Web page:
Feedback is when you get or give criticism or approbation. It can improve your awareness of your performance, and highlight things that could be fine-tuned in your style. If possible, especially if you are new to TEFL, I would strongly recommend getting a fellow teacher to sit in on your classes every now and then to give you feedback.
Having a protégé/mentor relationship with someone whom you trust can be of enormous benefit to you as a teacher. At first, it may seem daunting, but the advantages soon become obvious. As the article pointed out, when receiving feedback we should listen with an open mind, and not take it personally – reflecting, as it does, not on our personality, but our professional actions.
Giving feedback is partly what TEFL is about. The Melanie Allen article rightly said that we’ve all been in situations where feedback is necessary – from driving instructors, or golf teachers, people who have more knowledge than us on a certain subject. Teachers of English have a similar responsibility. Anyone can study English from a textbook or online resources, but teachers are there to give personal feedback.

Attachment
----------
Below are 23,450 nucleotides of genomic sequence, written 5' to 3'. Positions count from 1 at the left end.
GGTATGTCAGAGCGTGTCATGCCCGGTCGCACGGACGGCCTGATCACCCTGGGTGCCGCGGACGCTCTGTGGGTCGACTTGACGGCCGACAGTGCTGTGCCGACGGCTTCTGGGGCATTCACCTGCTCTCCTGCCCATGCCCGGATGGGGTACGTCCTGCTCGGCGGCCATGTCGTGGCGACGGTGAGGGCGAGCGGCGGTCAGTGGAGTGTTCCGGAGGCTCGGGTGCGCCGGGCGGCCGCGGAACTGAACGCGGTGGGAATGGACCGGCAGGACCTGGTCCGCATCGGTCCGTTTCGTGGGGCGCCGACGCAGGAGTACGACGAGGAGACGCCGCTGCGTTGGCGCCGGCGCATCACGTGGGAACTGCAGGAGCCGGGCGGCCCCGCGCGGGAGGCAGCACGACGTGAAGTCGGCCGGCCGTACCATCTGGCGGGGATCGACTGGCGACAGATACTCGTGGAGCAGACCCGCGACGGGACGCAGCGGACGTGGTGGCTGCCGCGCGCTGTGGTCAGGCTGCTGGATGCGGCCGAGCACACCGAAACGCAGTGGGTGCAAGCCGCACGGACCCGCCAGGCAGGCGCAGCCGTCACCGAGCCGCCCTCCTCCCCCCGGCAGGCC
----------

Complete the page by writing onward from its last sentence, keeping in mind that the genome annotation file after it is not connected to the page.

Strengths and weaknesses
You have to teach the basics of English, and you also have to examine each individual learner for strengths and weaknesses. As a teacher, you are, or you should be, innately in a position of respect. Your students will listen to what you have to say, so offer your feedback in a constructive way.
Things to offer feedback on include:
- Use of certain words or idioms
- Attitude to learning
So speak up, and guide your students to a higher level of English ability.